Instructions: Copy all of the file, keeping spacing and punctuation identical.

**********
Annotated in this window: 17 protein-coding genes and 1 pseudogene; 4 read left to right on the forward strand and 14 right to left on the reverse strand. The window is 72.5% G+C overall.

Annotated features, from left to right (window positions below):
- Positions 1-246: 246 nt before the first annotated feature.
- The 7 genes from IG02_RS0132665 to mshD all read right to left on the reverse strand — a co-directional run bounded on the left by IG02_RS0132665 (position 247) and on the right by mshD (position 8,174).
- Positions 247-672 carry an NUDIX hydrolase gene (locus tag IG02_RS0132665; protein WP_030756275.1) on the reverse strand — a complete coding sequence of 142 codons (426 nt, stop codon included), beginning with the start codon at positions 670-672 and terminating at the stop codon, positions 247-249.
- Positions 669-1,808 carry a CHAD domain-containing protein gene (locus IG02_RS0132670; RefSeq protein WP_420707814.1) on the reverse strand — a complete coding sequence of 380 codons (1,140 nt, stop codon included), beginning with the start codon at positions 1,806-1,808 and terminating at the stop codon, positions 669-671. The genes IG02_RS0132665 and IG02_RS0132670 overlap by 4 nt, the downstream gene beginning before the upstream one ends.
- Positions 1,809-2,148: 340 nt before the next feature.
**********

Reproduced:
Annotated in this window: 17 protein-coding genes and 1 pseudogene; 4 read left to right on the forward strand and 14 right to left on the reverse strand. The window is 72.5% G+C overall.

Annotated features, from left to right (window positions below):
- Positions 1-246: 246 nt before the first annotated feature.
- The 7 genes from IG02_RS0132665 to mshD all read right to left on the reverse strand — a co-directional run bounded on the left by IG02_RS0132665 (position 247) and on the right by mshD (position 8,174).
- Positions 247-672 carry an NUDIX hydrolase gene (locus tag IG02_RS0132665; protein WP_030756275.1) on the reverse strand — a complete coding sequence of 142 codons (426 nt, stop codon included), beginning with the start codon at positions 670-672 and terminating at the stop codon, positions 247-249.
- Positions 669-1,808 carry a CHAD domain-containing protein gene (locus IG02_RS0132670; RefSeq protein WP_420707814.1) on the reverse strand — a complete coding sequence of 380 codons (1,140 nt, stop codon included), beginning with the start codon at positions 1,806-1,808 and terminating at the stop codon, positions 669-671. The genes IG02_RS0132665 and IG02_RS0132670 overlap by 4 nt, the downstream gene beginning before the upstream one ends.
- Positions 1,809-2,148: 340 nt before the next feature.